I just feel that generally, if people are planning to go out for a fight, they have a target in mind. I’m not sure, but I would think it’s rare for even the most toxic male to wander into the street with a bat or ‘blackjack’ and just hammer on random men he encounters. Since Beetle’s comment seems to make a reference to something (“…a few.”), I just wondered what Rocky interpreted that to be. ‘Men’ just seems a bit too general to me.
If anyone agrees with this premise, I’m sure a number of valid targets could be named, so there’s no need to list alternatives. However, perhaps due to growing up in a rather small, homophobic town where ‘gay-bashing’ was a regular Friday night activity of gangs of those toxic males you mention, my view has been skewed in that direction.
Interesting essay referenced in Arnold Zwicky’s blog: “Analysis Of Bros Before Hos: The Guy Code”, By Michael Kimmel.
Rocky just figured his pal Beetle had targets in mind — maybe someone insulted his mother or something. The important thing is Beetle needed help and Rocky had no problem helping out, no matter who the targets were.
Back to the first strip. I doubt that, in 1965, a gag-a-day comic strip would be making intentional reference to homosexual individuals, even as an elided insult (though if it did, the insult would most likely be “fairy” or “sissy”; “poof”/”poofter” are distinctly British and the ‘f-word’ is too vulgar for the funny pages).
That said, some of those words could apply to men seen as unmasculine without necessarily an implication of homosexuality. So maybe Sarge was going to say “sissy”.
Powers parenthetically says
(though if it did, the insult would most likely be “fairy” or “sissy”; “poof”/”poofter” are distinctly British and the ‘f-word’ is too vulgar for the funny pages).
I agree, but I think there is an omission: “queer”. Unless that would have been in the too-harsh bin. But it was very common back then and, up to a recent “rehabilitation” or amelioration, was meant to be very cutting. Also note that the interruption by the officer-in-the-office (is that a Captain?) is “Quiet!” which in both spelling and sound resembles “queer” at the start — if that helps make it a likely substitution.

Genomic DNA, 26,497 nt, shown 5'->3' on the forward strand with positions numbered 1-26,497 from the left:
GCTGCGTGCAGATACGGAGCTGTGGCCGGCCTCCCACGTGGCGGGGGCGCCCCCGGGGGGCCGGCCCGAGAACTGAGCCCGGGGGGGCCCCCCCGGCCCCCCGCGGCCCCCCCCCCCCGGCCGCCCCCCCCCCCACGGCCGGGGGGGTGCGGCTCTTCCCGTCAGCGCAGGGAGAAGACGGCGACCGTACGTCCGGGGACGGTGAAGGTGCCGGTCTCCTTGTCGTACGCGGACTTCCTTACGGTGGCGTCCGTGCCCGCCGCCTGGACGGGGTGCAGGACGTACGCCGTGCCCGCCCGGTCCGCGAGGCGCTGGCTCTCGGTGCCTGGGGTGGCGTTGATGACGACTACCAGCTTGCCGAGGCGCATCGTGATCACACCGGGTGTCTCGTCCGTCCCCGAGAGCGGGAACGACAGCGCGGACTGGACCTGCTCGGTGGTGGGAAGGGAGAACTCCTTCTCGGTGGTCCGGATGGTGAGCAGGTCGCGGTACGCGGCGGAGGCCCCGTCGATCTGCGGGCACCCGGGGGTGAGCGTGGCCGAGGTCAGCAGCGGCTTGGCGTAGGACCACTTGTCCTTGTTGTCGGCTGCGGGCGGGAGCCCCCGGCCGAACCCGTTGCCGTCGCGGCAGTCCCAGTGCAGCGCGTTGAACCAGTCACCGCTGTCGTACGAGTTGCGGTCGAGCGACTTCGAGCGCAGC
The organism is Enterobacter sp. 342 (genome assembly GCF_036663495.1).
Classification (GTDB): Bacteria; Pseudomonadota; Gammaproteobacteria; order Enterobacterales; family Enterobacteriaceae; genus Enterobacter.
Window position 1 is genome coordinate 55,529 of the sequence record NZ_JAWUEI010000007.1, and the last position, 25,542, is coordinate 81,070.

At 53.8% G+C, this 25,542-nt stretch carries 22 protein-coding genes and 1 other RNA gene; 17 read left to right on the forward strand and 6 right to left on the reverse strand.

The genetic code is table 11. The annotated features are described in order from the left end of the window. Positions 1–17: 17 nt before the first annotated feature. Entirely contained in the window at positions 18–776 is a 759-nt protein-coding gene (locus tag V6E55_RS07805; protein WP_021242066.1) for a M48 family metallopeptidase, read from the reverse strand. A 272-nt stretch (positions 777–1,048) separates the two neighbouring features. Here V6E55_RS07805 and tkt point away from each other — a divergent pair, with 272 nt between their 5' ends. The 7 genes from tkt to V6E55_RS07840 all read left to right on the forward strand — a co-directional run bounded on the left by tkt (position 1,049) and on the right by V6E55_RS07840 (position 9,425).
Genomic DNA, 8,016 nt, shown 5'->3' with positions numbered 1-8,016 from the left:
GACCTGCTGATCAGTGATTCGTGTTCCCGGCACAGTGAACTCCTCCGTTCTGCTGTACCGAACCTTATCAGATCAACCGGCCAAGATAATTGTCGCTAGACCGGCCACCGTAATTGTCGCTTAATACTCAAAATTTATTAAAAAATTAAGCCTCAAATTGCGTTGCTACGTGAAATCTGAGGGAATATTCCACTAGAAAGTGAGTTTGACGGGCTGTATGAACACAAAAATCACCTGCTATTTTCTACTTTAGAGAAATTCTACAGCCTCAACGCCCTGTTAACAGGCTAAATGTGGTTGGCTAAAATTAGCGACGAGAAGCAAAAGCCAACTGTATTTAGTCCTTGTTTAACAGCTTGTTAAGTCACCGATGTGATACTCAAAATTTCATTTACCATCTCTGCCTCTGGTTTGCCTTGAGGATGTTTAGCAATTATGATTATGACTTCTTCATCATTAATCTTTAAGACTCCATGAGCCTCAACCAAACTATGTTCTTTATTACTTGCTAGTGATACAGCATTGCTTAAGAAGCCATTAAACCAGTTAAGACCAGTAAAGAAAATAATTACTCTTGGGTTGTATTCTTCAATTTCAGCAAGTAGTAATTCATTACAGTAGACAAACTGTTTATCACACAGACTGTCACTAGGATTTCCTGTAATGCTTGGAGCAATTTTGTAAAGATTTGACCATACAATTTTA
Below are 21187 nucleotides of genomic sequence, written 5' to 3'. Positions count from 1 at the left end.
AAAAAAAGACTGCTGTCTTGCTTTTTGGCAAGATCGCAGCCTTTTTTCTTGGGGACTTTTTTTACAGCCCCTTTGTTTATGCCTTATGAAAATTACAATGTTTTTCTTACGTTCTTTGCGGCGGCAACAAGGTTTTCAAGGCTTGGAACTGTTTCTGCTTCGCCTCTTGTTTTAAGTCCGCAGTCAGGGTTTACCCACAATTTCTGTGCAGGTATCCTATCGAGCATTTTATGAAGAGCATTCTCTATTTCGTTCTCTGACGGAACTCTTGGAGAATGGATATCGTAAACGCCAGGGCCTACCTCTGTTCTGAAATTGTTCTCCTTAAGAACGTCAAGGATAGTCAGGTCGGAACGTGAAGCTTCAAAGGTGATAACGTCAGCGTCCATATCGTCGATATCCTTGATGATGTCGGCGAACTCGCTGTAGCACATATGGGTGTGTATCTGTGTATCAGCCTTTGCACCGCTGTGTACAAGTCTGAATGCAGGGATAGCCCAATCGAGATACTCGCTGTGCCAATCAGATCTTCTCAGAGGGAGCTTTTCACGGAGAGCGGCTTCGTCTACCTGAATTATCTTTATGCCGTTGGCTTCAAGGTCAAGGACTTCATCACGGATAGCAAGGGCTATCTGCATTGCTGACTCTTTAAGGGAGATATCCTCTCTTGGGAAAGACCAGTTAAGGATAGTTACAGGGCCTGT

Part of the problem, both with explaining Rocky’s confusion and the strip over all is the way he’s holding the bat in Panel 1. That’s not a normal way and would be pretty uncomfortable for any length of time.
Well, you know what they say: if you go out looking for trouble, you are sure to find it.
Re the second strip. Having noted the implication of the first one, and before realising what they were carrying, I was shocked (perhaps due to my British background) by the invitation to “knock out a few,” which I translated as a suggestion that they engage in a session of mutual self pleasure. Sorry.
Kevin A – I used a cartridge pen also – until fairly recently when I ran out of cartridges and did not want to go out during the pandemic to look for more – and my hand writing, well in school it was suggested that I become a doctor as I wrote like one. I cannot always read my writing back and generally print instead of script as an attempt to make it readable, which does not work well either. (I have a good computer program to fill in any form I need to fill in on my computer, which does not have to be on the original copy of the form,and print out it to file.)
It was not the pen – it was your mother that resulted in the lovely writing.
100% agree with John S – I had the same, instant, interpretation of “knocking out”. As I read down the comments it became more and more clear that this meaning is unknown in the USA. What he comes out carrying torpedoes that meaning, though.
Now, if he’d come out carrying a magazine….. 😉